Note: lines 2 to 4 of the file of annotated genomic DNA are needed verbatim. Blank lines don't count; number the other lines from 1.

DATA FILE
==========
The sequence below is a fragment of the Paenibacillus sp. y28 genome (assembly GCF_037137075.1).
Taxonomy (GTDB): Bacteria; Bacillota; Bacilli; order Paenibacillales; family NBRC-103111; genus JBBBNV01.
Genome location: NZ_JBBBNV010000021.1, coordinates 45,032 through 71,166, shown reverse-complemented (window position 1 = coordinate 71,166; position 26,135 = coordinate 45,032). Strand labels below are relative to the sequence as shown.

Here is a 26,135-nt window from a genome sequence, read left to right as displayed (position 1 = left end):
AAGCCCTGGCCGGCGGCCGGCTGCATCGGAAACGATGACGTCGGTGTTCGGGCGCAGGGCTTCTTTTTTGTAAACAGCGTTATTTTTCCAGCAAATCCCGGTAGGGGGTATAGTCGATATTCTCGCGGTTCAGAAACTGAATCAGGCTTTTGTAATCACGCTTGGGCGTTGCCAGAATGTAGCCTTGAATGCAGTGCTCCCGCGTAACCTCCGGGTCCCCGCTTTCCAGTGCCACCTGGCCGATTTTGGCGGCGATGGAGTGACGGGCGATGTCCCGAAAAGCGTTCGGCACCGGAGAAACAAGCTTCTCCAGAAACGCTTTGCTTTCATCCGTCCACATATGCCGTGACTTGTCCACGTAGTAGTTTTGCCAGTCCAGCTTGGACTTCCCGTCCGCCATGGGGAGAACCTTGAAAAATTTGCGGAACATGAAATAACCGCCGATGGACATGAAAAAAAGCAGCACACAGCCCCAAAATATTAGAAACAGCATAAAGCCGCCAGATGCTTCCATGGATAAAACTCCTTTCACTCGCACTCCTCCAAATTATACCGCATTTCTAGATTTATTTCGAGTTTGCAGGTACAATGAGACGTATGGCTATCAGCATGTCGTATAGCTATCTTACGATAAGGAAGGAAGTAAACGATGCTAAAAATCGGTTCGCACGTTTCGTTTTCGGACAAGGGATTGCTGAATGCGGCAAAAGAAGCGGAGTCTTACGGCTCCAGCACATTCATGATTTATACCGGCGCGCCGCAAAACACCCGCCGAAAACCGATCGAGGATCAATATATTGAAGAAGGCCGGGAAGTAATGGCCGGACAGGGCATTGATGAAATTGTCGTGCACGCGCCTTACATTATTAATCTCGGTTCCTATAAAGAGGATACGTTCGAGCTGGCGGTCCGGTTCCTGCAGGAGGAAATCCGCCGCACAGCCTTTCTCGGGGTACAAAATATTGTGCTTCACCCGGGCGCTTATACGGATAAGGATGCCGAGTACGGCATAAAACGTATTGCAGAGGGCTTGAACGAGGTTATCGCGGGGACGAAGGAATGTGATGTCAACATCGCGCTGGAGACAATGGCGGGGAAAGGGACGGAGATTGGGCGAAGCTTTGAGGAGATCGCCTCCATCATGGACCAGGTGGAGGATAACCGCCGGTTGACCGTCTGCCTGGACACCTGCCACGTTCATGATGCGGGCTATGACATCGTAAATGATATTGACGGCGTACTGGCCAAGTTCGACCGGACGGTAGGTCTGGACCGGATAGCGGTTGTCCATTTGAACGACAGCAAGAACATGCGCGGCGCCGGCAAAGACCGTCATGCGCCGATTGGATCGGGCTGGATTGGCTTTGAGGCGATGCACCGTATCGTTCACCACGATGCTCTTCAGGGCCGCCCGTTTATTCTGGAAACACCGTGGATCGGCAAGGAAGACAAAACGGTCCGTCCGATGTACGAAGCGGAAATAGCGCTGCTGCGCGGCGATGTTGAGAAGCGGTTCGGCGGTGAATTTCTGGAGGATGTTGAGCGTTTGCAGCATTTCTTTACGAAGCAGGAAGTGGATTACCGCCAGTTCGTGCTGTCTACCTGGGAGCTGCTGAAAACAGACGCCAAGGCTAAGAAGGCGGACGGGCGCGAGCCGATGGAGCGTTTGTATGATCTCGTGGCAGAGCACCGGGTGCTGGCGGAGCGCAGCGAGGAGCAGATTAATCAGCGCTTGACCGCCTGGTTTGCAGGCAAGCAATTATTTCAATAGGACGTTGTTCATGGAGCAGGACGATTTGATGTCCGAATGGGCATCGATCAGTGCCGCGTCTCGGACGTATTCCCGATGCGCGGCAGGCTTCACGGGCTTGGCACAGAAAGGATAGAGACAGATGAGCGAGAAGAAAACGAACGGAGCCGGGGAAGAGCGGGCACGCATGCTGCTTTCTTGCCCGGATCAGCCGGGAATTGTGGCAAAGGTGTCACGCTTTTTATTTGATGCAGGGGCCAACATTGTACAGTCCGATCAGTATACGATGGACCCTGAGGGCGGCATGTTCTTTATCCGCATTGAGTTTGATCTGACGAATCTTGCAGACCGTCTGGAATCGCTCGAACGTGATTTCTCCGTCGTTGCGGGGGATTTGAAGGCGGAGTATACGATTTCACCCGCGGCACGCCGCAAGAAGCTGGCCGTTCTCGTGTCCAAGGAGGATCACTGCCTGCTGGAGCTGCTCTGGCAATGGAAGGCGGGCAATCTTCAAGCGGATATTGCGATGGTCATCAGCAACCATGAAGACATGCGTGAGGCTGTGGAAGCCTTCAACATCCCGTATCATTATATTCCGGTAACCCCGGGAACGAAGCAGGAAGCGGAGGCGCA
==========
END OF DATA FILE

Taxonomy (GTDB): Bacteria; Bacillota; Bacilli; order Paenibacillales; family NBRC-103111; genus JBBBNV01.
Genome location: NZ_JBBBNV010000021.1, coordinates 45,032 through 71,166, shown reverse-complemented (window position 1 = coordinate 71,166; position 26,135 = coordinate 45,032). Strand labels below are relative to the sequence as shown.

Here is a 26,135-nt window from a genome sequence, read left to right as displayed (position 1 = left end):